for those that think one could by an old powerboat and put a smaller engine in it to gain the fuel economy... this is not very well thought out statement.
powerboat hulls do NOT slip thru the water as easily as a sailing hull does... and by the time one gets done repowering/modifying the powerboat hull in an attempt to make it as fuel efficient as the sail hull, the sail hull will can be thousands of miles away, with money still in the kitty.....

I am also a firm believer that all things being equal between a smaller "budget" sailboat and the traditional style "budget" powerboat, a sailboat is a more comfortable home for long term cruising....
And, if I was out somewhere in the ocean broke down, where help may be days or weeks away, I would much rather be in a mastless sailboat, than I would in a traditional powerboat... because during a storm, it is safer even if you only take a minimal amount of care.

trawlers are not included in this assessment because I believe that anyone considering doing this is working on a tight budget...

even if it does go against the grain of what most people want to believe, it can be a very economical way to go boating... but one should consider the reasonable pros and cons, not the unreasonable ones....
 
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as the owner of many different boats throughout my life, I can shed some reasonable light on this.

its really not a worry for those that want to remove the mast from a sailboat and use the hull as a cruiser only... there definitley are pros and cons, but for the most part, thru this entire thread it has been about how rolly the sailboat would be in a seaway without the mast, and, yes it is a fact.... but not so much that it is unbearable like so many "swear" it is.
these people have obviously never been aboard a powerboat in a choppy seaway....
my point is, they are comparing a sailboat without a mast to a sailboat WITH a mast, so yes, they are correct. but when comparing the mastless sailboat to a powerboat, the sailboat is more stable.... a 30' powerboat bobs like a cork, but can sink like a rock when inverted... at least the mastless sailboat will return upright.

as for trawlers, they CAN ride better because some of them DO have a shallow, but weighted keel... and all of them are designed to be as stable as possible, but for a man on a budget as most who would consider doing this is, a trawler is out of the budget.

and it IS true that a sailboat is quite a bit more fuel efficient than an equivalent powerboat.... and boats in the 28 to 32ft range, all have about the same storage space available... when they start getting bigger, the powerboats do begin to have larger spaces to store stuff.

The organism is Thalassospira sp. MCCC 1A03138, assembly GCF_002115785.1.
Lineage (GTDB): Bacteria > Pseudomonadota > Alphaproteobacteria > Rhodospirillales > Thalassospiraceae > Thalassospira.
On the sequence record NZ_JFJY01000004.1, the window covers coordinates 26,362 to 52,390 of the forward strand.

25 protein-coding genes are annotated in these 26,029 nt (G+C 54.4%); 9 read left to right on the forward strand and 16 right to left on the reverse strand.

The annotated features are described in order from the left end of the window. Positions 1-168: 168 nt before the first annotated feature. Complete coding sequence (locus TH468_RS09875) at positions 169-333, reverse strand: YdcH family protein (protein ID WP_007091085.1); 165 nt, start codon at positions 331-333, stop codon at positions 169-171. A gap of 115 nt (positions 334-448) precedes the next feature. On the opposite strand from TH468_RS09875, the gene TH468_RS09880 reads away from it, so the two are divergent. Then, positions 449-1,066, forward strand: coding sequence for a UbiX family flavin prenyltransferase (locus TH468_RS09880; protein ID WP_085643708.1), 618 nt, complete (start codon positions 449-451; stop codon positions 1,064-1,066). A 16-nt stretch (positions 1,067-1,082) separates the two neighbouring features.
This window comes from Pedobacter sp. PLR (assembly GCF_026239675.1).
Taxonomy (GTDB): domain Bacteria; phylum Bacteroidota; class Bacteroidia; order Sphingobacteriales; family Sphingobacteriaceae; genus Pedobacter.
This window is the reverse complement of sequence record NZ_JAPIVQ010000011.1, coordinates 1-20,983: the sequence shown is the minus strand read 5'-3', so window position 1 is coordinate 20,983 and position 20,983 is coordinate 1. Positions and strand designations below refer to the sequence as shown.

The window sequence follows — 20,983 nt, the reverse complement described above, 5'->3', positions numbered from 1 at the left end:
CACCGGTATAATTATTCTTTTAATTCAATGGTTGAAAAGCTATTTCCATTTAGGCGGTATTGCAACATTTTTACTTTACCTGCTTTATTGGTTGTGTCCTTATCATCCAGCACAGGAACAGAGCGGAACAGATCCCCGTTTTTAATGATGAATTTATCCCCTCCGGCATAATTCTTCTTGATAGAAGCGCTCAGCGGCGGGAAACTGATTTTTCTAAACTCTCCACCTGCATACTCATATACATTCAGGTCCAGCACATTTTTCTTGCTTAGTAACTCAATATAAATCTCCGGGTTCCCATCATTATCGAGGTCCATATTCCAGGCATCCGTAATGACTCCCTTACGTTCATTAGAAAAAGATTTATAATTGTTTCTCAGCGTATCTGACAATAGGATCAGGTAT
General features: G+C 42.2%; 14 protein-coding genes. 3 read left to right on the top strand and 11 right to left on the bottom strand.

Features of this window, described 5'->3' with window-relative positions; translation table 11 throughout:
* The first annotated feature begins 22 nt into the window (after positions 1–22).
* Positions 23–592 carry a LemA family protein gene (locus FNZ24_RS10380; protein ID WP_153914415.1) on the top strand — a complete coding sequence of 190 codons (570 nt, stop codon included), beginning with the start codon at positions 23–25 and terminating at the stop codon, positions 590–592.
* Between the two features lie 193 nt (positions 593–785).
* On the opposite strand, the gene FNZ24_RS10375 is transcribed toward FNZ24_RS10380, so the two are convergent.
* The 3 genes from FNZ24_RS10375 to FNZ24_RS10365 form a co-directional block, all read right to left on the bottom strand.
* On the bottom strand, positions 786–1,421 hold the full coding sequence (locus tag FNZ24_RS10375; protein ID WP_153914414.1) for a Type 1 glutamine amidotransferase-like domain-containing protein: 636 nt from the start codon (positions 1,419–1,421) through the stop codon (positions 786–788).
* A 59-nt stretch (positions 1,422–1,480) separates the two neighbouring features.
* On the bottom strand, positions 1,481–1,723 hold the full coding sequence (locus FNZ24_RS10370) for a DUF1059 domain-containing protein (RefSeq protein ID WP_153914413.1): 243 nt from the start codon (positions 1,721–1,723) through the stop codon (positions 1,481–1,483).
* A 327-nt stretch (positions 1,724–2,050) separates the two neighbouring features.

for those that think one could by an old powerboat and put a smaller engine in it to gain the fuel economy... this is not very well thought out statement.
powerboat hulls do NOT slip thru the water as easily as a sailing hull does... and by the time one gets done repowering/modifying the powerboat hull in an attempt to make it as fuel efficient as the sail hull, the sail hull will can be thousands of miles away, with money still in the kitty.....

I am also a firm believer that all things being equal between a smaller "budget" sailboat and the traditional style "budget" powerboat, a sailboat is a more comfortable home for long term cruising....
And, if I was out somewhere in the ocean broke down, where help may be days or weeks away, I would much rather be in a mastless sailboat, than I would in a traditional powerboat... because during a storm, it is safer even if you only take a minimal amount of care.

trawlers are not included in this assessment because I believe that anyone considering doing this is working on a tight budget...

even if it does go against the grain of what most people want to believe, it can be a very economical way to go boating... but one should consider the reasonable pros and cons, not the unreasonable ones....
+1

Was about to say pretty much the same thing but you beat me to it. Although it may seem impractical and maybe even backwards to the typical sailor, to someone on a budget and willing to think out of the box, this can work quite well provided you are aware of the pros and cons.

For more practicality though, I would recommend using it as a motorsailor if at all possible. Motoring 100% of the time means either large tanks of gas and/or making more frequent stops to refuel. As a motorsailer you could significantly increase your range and save some money overall by keeping the rig.

If the issue is not wanting to learn the intricacies of sailing but still wanting to go this route, you may want to research which sailboats would be most accommodating for what you want to accomplish and in the manner you wish to accomplish it.

Sent from my LG-H918 using Tapatalk